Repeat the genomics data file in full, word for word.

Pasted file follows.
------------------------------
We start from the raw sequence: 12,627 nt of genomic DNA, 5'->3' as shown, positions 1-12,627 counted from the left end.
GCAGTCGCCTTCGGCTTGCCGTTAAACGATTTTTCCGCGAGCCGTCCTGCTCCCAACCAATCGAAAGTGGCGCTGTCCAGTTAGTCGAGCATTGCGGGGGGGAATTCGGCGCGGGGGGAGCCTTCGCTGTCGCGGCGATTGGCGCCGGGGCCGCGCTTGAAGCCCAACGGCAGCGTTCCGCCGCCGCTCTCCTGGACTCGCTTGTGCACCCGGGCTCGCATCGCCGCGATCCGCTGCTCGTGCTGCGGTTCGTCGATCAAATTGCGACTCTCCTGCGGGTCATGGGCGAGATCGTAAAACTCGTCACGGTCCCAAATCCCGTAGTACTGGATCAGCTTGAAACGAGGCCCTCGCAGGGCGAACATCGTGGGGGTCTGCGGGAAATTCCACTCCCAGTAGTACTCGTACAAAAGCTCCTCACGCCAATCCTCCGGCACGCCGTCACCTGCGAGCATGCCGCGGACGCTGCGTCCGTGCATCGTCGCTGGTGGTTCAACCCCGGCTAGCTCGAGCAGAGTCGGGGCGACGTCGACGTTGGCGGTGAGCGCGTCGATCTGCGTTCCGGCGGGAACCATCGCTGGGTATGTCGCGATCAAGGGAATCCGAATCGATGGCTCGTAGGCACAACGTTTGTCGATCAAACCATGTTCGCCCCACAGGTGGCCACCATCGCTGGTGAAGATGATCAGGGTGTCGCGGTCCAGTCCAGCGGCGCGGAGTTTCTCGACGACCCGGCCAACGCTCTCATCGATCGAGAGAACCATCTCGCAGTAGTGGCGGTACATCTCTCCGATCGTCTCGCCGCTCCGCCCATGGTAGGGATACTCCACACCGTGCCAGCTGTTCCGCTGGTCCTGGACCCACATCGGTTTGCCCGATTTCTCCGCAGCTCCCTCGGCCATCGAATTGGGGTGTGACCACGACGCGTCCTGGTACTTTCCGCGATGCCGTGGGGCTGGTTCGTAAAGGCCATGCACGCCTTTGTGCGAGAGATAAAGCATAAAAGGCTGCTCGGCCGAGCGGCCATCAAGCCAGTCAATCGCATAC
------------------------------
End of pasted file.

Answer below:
We start from the raw sequence: 12,627 nt of genomic DNA, 5'->3' as shown, positions 1-12,627 counted from the left end.
GCAGTCGCCTTCGGCTTGCCGTTAAACGATTTTTCCGCGAGCCGTCCTGCTCCCAACCAATCGAAAGTGGCGCTGTCCAGTTAGTCGAGCATTGCGGGGGGGAATTCGGCGCGGGGGGAGCCTTCGCTGTCGCGGCGATTGGCGCCGGGGCCGCGCTTGAAGCCCAACGGCAGCGTTCCGCCGCCGCTCTCCTGGACTCGCTTGTGCACCCGGGCTCGCATCGCCGCGATCCGCTGCTCGTGCTGCGGTTCGTCGATCAAATTGCGACTCTCCTGCGGGTCATGGGCGAGATCGTAAAACTCGTCACGGTCCCAAATCCCGTAGTACTGGATCAGCTTGAAACGAGGCCCTCGCAGGGCGAACATCGTGGGGGTCTGCGGGAAATTCCACTCCCAGTAGTACTCGTACAAAAGCTCCTCACGCCAATCCTCCGGCACGCCGTCACCTGCGAGCATGCCGCGGACGCTGCGTCCGTGCATCGTCGCTGGTGGTTCAACCCCGGCTAGCTCGAGCAGAGTCGGGGCGACGTCGACGTTGGCGGTGAGCGCGTCGATCTGCGTTCCGGCGGGAACCATCGCTGGGTATGTCGCGATCAAGGGAATCCGAATCGATGGCTCGTAGGCACAACGTTTGTCGATCAAACCATGTTCGCCCCACAGGTGGCCACCATCGCTGGTGAAGATGATCAGGGTGTCGCGGTCCAGTCCAGCGGCGCGGAGTTTCTCGACGACCCGGCCAACGCTCTCATCGATCGAGAGAACCATCTCGCAGTAGTGGCGGTACATCTCTCCGATCGTCTCGCCGCTCCGCCCATGGTAGGGATACTCCACACCGTGCCAGCTGTTCCGCTGGTCCTGGACCCACATCGGTTTGCCCGATTTCTCCGCAGCTCCCTCGGCCATCGAATTGGGGTGTGACCACGACGCGTCCTGGTACTTTCCGCGATGCCGTGGGGCTGGTTCGTAAAGGCCATGCACGCCTTTGTGCGAGAGATAAAGCATAAAAGGCTGCTCGGCCGAGCGGCCATCAAGCCAGTCAATCGCATAC